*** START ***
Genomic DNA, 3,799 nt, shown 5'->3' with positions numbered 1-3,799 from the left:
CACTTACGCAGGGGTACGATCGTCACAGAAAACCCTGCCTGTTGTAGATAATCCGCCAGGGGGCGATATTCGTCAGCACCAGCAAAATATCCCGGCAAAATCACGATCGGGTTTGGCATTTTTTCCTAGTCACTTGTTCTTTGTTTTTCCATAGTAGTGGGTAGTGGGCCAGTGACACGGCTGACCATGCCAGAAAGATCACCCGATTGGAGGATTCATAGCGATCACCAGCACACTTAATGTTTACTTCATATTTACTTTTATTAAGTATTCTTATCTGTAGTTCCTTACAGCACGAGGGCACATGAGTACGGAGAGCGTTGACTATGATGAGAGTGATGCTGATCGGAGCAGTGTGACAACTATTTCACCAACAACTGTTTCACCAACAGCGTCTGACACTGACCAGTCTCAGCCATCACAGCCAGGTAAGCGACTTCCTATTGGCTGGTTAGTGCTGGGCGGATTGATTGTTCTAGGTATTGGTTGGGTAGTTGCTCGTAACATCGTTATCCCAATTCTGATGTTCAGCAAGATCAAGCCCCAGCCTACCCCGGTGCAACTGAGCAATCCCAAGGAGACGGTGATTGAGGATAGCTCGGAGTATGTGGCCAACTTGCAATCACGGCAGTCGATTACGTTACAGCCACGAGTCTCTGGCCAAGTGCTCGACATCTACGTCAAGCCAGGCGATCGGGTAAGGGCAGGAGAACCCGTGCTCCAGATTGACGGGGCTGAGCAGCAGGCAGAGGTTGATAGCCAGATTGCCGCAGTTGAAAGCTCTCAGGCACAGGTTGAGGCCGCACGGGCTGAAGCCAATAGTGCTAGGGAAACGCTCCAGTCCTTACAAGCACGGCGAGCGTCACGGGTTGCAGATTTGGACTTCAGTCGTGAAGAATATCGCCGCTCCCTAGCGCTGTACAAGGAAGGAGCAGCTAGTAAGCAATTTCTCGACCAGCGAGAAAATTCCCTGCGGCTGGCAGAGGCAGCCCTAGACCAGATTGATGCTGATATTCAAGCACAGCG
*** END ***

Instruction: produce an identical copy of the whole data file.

Genomic DNA, 3,799 nt, shown 5'->3' with positions numbered 1-3,799 from the left:
CACTTACGCAGGGGTACGATCGTCACAGAAAACCCTGCCTGTTGTAGATAATCCGCCAGGGGGCGATATTCGTCAGCACCAGCAAAATATCCCGGCAAAATCACGATCGGGTTTGGCATTTTTTCCTAGTCACTTGTTCTTTGTTTTTCCATAGTAGTGGGTAGTGGGCCAGTGACACGGCTGACCATGCCAGAAAGATCACCCGATTGGAGGATTCATAGCGATCACCAGCACACTTAATGTTTACTTCATATTTACTTTTATTAAGTATTCTTATCTGTAGTTCCTTACAGCACGAGGGCACATGAGTACGGAGAGCGTTGACTATGATGAGAGTGATGCTGATCGGAGCAGTGTGACAACTATTTCACCAACAACTGTTTCACCAACAGCGTCTGACACTGACCAGTCTCAGCCATCACAGCCAGGTAAGCGACTTCCTATTGGCTGGTTAGTGCTGGGCGGATTGATTGTTCTAGGTATTGGTTGGGTAGTTGCTCGTAACATCGTTATCCCAATTCTGATGTTCAGCAAGATCAAGCCCCAGCCTACCCCGGTGCAACTGAGCAATCCCAAGGAGACGGTGATTGAGGATAGCTCGGAGTATGTGGCCAACTTGCAATCACGGCAGTCGATTACGTTACAGCCACGAGTCTCTGGCCAAGTGCTCGACATCTACGTCAAGCCAGGCGATCGGGTAAGGGCAGGAGAACCCGTGCTCCAGATTGACGGGGCTGAGCAGCAGGCAGAGGTTGATAGCCAGATTGCCGCAGTTGAAAGCTCTCAGGCACAGGTTGAGGCCGCACGGGCTGAAGCCAATAGTGCTAGGGAAACGCTCCAGTCCTTACAAGCACGGCGAGCGTCACGGGTTGCAGATTTGGACTTCAGTCGTGAAGAATATCGCCGCTCCCTAGCGCTGTACAAGGAAGGAGCAGCTAGTAAGCAATTTCTCGACCAGCGAGAAAATTCCCTGCGGCTGGCAGAGGCAGCCCTAGACCAGATTGATGCTGATATTCAAGCACAGCG